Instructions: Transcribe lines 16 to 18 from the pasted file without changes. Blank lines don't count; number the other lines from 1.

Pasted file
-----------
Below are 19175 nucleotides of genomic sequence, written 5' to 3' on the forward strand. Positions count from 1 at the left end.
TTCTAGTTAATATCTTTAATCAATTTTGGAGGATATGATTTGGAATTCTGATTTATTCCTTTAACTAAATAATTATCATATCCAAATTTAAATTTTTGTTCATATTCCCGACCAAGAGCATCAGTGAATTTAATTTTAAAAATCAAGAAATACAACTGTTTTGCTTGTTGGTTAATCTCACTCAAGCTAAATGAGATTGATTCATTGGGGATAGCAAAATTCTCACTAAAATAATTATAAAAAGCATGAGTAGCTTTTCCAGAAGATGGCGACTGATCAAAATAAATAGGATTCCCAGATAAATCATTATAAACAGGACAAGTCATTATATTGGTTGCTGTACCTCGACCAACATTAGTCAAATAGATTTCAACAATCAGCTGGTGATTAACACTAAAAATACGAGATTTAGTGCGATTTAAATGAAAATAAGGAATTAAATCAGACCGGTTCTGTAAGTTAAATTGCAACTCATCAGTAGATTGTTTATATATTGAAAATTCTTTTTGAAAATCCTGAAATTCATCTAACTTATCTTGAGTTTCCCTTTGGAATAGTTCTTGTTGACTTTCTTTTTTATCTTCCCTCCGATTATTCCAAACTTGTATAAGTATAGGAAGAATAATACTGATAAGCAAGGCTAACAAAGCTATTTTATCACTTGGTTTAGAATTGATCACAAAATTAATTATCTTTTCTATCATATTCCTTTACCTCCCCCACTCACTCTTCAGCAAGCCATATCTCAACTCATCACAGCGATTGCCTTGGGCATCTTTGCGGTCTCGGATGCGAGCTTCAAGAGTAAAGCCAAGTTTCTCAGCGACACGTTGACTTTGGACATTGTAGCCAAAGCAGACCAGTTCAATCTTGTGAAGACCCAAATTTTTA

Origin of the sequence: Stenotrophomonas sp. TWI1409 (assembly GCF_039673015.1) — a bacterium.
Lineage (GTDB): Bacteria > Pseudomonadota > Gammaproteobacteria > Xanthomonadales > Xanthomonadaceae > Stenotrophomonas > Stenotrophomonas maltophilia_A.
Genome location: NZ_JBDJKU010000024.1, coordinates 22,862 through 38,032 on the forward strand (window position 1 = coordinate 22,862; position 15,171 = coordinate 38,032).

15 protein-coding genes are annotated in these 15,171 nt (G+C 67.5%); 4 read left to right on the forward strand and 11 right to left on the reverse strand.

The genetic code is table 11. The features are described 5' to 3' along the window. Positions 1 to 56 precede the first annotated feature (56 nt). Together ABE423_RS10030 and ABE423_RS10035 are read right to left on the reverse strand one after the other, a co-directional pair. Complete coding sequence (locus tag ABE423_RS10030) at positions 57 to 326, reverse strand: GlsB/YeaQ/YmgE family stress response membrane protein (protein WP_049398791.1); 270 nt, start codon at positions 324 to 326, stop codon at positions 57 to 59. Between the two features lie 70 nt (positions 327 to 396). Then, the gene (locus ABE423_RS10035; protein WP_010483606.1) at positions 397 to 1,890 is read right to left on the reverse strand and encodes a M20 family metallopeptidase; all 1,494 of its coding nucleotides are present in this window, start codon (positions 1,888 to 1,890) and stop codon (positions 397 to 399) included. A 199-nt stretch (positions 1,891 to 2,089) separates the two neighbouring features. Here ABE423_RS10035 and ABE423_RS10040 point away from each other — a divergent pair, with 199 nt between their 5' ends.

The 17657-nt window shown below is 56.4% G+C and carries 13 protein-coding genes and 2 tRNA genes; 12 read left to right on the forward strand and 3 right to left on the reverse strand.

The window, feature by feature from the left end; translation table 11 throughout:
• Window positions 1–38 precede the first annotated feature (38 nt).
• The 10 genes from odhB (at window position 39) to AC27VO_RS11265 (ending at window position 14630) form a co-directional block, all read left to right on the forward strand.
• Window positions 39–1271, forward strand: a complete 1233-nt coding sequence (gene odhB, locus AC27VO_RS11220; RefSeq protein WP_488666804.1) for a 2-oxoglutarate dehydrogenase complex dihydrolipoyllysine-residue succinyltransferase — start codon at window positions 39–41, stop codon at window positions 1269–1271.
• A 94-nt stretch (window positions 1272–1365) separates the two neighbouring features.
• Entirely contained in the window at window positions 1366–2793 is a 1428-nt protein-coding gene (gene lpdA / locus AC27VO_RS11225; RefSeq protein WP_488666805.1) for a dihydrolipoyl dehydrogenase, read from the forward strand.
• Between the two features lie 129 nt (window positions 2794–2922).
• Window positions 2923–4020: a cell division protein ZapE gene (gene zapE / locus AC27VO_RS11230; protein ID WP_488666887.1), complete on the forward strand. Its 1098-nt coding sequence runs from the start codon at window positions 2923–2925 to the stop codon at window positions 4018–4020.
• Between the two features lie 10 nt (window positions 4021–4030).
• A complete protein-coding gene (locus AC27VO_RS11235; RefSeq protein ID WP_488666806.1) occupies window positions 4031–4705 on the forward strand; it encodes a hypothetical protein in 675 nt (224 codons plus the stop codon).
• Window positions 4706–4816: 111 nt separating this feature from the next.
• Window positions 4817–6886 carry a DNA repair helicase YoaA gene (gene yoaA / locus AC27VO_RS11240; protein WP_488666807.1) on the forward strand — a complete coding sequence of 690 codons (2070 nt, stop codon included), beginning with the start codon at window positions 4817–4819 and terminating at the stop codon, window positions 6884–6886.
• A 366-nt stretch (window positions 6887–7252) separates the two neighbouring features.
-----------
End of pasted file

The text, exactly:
• Window positions 2923–4020: a cell division protein ZapE gene (gene zapE / locus AC27VO_RS11230; protein ID WP_488666887.1), complete on the forward strand. Its 1098-nt coding sequence runs from the start codon at window positions 2923–2925 to the stop codon at window positions 4018–4020.
• Between the two features lie 10 nt (window positions 4021–4030).
• A complete protein-coding gene (locus AC27VO_RS11235; RefSeq protein ID WP_488666806.1) occupies window positions 4031–4705 on the forward strand; it encodes a hypothetical protein in 675 nt (224 codons plus the stop codon).